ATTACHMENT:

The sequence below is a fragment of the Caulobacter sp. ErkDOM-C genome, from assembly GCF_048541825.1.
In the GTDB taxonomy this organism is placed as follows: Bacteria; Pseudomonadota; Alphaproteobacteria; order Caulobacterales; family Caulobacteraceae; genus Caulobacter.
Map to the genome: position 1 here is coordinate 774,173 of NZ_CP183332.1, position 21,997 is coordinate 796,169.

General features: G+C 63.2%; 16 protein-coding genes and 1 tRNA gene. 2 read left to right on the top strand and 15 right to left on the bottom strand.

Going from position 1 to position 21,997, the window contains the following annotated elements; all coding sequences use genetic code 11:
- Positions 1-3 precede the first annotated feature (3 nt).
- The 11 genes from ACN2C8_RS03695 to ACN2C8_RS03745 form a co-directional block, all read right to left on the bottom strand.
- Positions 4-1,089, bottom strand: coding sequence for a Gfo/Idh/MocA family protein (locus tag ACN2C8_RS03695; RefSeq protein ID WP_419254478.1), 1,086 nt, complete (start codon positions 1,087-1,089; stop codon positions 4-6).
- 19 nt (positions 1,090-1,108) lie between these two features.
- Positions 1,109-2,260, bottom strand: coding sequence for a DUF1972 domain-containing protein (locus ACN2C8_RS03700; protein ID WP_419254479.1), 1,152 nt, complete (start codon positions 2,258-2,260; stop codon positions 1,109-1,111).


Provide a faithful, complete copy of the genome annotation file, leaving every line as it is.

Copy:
The sequence below is a fragment of the Caulobacter sp. ErkDOM-C genome, from assembly GCF_048541825.1.
In the GTDB taxonomy this organism is placed as follows: Bacteria; Pseudomonadota; Alphaproteobacteria; order Caulobacterales; family Caulobacteraceae; genus Caulobacter.
Map to the genome: position 1 here is coordinate 774,173 of NZ_CP183332.1, position 21,997 is coordinate 796,169.

General features: G+C 63.2%; 16 protein-coding genes and 1 tRNA gene. 2 read left to right on the top strand and 15 right to left on the bottom strand.

Going from position 1 to position 21,997, the window contains the following annotated elements; all coding sequences use genetic code 11:
- Positions 1-3 precede the first annotated feature (3 nt).
- The 11 genes from ACN2C8_RS03695 to ACN2C8_RS03745 form a co-directional block, all read right to left on the bottom strand.
- Positions 4-1,089, bottom strand: coding sequence for a Gfo/Idh/MocA family protein (locus tag ACN2C8_RS03695; RefSeq protein ID WP_419254478.1), 1,086 nt, complete (start codon positions 1,087-1,089; stop codon positions 4-6).
- 19 nt (positions 1,090-1,108) lie between these two features.
- Positions 1,109-2,260, bottom strand: coding sequence for a DUF1972 domain-containing protein (locus ACN2C8_RS03700; protein ID WP_419254479.1), 1,152 nt, complete (start codon positions 2,258-2,260; stop codon positions 1,109-1,111).